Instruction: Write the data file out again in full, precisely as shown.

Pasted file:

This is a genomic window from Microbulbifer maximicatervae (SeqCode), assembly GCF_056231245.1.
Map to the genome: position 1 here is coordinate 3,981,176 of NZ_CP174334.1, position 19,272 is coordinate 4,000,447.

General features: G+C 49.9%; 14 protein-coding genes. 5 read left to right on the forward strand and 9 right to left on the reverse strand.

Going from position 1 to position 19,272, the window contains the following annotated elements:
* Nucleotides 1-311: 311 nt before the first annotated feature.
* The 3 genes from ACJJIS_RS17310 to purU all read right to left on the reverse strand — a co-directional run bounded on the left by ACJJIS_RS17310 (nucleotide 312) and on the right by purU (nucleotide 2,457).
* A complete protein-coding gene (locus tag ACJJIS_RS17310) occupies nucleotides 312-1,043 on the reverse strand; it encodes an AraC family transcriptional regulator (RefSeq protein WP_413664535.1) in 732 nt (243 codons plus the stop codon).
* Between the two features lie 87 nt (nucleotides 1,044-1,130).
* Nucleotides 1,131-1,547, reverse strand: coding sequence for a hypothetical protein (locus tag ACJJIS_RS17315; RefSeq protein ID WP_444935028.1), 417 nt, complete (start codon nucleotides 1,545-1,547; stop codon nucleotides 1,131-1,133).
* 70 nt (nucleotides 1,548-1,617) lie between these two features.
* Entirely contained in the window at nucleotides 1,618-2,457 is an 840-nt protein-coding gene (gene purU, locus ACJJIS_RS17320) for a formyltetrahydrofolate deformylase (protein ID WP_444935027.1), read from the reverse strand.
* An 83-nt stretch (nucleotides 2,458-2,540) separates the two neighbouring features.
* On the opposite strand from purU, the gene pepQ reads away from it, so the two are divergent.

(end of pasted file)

This is a genomic window from Microbulbifer maximicatervae (SeqCode), assembly GCF_056231245.1.
Map to the genome: position 1 here is coordinate 3,981,176 of NZ_CP174334.1, position 19,272 is coordinate 4,000,447.

General features: G+C 49.9%; 14 protein-coding genes. 5 read left to right on the forward strand and 9 right to left on the reverse strand.

Going from position 1 to position 19,272, the window contains the following annotated elements:
* Nucleotides 1-311: 311 nt before the first annotated feature.
* The 3 genes from ACJJIS_RS17310 to purU all read right to left on the reverse strand — a co-directional run bounded on the left by ACJJIS_RS17310 (nucleotide 312) and on the right by purU (nucleotide 2,457).
* A complete protein-coding gene (locus tag ACJJIS_RS17310) occupies nucleotides 312-1,043 on the reverse strand; it encodes an AraC family transcriptional regulator (RefSeq protein WP_413664535.1) in 732 nt (243 codons plus the stop codon).
* Between the two features lie 87 nt (nucleotides 1,044-1,130).
* Nucleotides 1,131-1,547, reverse strand: coding sequence for a hypothetical protein (locus tag ACJJIS_RS17315; RefSeq protein ID WP_444935028.1), 417 nt, complete (start codon nucleotides 1,545-1,547; stop codon nucleotides 1,131-1,133).
* 70 nt (nucleotides 1,548-1,617) lie between these two features.
* Entirely contained in the window at nucleotides 1,618-2,457 is an 840-nt protein-coding gene (gene purU, locus ACJJIS_RS17320) for a formyltetrahydrofolate deformylase (protein ID WP_444935027.1), read from the reverse strand.
* An 83-nt stretch (nucleotides 2,458-2,540) separates the two neighbouring features.
* On the opposite strand from purU, the gene pepQ reads away from it, so the two are divergent.